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There is a big difference between ending the occupation in Iraq and saying you want to end it when, in fact, you don't.

Profiles in courage—and cowardice 

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There is a big difference between ending the occupation in Iraq and saying you want to end it when, in fact, you don't. The difference is not quite as simple as Congressman Dennis Kucinich made it out to be Sunday night in the Democratic presidential candidates debate. Just don't send Bush another funding bill, he said. You and I would probably do it that way, Dennis. That's why neither of us will be elected president.

But it is as simple as John Edwards said. Don't send Bush another funding bill without attaching a deadline, timetable, something that forces him to start the withdrawal and complete it within a reasonable period. So what does Congress do? It sends Bush a bill with all the money he asked for and no timetable, because if we put a timetable in it (the cowardly Democrats say) that mean man in the White House would tell everybody we hate the troops.

Yes, he would. That mean, careless (of the troops) and vastly unpopular man in the White House is also determined to keep our soldiers in Iraq until the last dog dies or the oil runs out—or until he starts it up with Iran and then the troops can be in Iraq and Iran.

Permanent bases, after all, were the whole point of Bush's invasion. It was never WMDs, Hillary.

Last week we saw how the House Democrats managed, John Kerry-style, to vote for the blank-check bill before they voted against it. They voted to bring the bill to the floor, that is, with a rule against proposing amendments (read: a timetable). Then, they very bravely voted against the same bill—most of them, but darn it, not quite enough of them to stop the minority Republicans from passing it over their very stern objections. LOL, if you can.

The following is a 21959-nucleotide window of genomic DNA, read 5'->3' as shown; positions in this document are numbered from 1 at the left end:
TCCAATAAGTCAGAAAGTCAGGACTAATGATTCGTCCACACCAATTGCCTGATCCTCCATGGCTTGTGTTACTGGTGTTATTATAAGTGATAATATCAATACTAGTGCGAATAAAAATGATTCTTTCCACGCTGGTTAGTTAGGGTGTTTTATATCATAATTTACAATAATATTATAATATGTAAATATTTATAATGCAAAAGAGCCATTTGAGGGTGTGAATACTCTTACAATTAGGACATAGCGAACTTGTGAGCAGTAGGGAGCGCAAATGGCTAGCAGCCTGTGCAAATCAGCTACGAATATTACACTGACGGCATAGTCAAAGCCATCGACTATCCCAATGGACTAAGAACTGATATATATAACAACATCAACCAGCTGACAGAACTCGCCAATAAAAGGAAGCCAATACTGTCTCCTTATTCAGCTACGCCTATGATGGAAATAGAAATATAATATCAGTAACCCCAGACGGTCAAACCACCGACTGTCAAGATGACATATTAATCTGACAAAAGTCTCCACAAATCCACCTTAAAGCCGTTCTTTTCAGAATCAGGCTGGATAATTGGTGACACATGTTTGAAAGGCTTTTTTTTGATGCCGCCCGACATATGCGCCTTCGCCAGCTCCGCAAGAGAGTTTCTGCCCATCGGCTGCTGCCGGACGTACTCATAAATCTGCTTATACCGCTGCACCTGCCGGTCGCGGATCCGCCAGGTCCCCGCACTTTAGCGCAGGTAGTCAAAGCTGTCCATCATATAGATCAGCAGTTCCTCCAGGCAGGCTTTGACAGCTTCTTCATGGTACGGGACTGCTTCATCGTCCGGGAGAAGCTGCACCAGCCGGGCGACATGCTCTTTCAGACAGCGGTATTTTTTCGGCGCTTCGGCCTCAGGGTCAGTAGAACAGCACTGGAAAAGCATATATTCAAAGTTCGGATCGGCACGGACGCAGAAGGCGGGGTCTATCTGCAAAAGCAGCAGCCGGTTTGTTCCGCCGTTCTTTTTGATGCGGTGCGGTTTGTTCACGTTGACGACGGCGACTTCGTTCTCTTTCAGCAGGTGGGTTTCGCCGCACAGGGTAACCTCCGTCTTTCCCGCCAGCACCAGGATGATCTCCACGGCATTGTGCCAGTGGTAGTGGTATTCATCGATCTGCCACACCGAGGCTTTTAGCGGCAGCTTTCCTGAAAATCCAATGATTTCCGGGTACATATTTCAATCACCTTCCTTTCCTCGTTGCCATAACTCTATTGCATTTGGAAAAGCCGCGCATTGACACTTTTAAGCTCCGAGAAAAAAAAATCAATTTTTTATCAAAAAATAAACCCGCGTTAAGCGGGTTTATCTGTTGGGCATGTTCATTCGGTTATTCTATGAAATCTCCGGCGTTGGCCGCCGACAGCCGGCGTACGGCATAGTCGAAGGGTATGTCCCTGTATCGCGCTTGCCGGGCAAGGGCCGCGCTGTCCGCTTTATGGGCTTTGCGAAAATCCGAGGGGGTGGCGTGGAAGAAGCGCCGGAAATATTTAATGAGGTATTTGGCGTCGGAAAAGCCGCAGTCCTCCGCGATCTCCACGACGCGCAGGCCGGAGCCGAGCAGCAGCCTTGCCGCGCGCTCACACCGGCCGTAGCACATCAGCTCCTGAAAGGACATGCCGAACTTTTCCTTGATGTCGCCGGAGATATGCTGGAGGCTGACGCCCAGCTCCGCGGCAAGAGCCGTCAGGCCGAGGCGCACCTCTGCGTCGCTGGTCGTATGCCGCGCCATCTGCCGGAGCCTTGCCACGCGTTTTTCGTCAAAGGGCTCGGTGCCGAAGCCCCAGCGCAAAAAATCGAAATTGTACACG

(Kucinich, to his credit, did not assist in this charade. He was one of the handful of Democrats—seven against, seven abstaining—who were actually for ending the war.)

Then, of course, the bill went to the Senate, where the majority Democrats also arranged (with Bush) for an up-or-down vote, blank-check bill or not. Result: Blank-check wins, 80-14! And among the 14 dissenters, those two brave presidential candidates who say they want the war to end, Hillary Clinton and Barack Obama.

But Sunday night, Edwards called them out for their lack of leadership on the issue, and he was right. Clinton and Obama finally did cast the "correct" vote, but not until the last possible minute, each apparently waiting for the other to take a stand before finally, with the vote clock running down, Obama entered the chamber and voted no, after which Clinton, rushing in, also voted no.

Until that moment, however, neither Clinton nor Obama had said a word about the bill, what was wrong with it, or that anything was wrong with it or with the Democratic leadership. They are the two leading candidates for the Democratic presidential nomination. Think they might've had some influence over what the Senate bill said if, that is, they'd wanted any influence?

On Sunday, Hillary said that she'd sent Bush a strong signal with her vote. Which is ever so much more effective than a weak signal.

No, Democrats must end this war. But sadly, they'd rather not have to, you know, end it before the next election.

So who "won" the debate? I thought Edwards did, if only because he needed to make a mark, and he did. Edwards is getting killed in the national polls by non-candidate Al Gore's non-answers about whether he might run. On the other hand, Edwards is still ahead in Iowa and competitive in New Hampshire, so don't count him out.

As for Gore, he's great in his new role as philosopher-king. But make him a candidate, and he'll be a pompous stuffed shirt all over again—have you heard him talking about his new book, The Assault on Reason, and lecturing us about our lack of judgment? (Al's not gonna be president either, Dennis.)

As for who "lost," it's still early rounds, but Hillary made some serious mistakes that could catch up with her:

Her pro-war vote in October 2002 wasn't wrong, because she thought Bush would give the U.N. inspectors time to figure out whether Saddam had WMDs? Oh, c'mon. As Arianna Huffington and others have written, she voted against the Levin Amendment, which would've forced Bush to do just that before invading. Edwards voted wrong, too. But he's long since admitted his mistake, and is fighting to correct it. Hillary? Doesn't make mistakes.

She says we're safer since 9/11, just not safe enough. So Bush has done a pretty good job?

She says Edwards is wrong to say the "global war on terror" is a bumper sticker. No, he's absolutely right that Bush has used that overblown tag to justify Guantanamo, Abu Ghraib and a series of other boneheaded and/or unconstitutional moves, including—yes—Iraq.

She says that on universal health care, it's not the plan that matters, it's the broad coalition. Translation: She has no plan. Just like she and Bill never had one during the "Hillarycare" fiasco—remember? They were so busy building a coalition they never even introduced a bill. But hey, like her Iraq votes, not a mistake.

Edwards celebrates his 54th birthday Sunday in Chapel Hill. Details: www.johnedwards.com.

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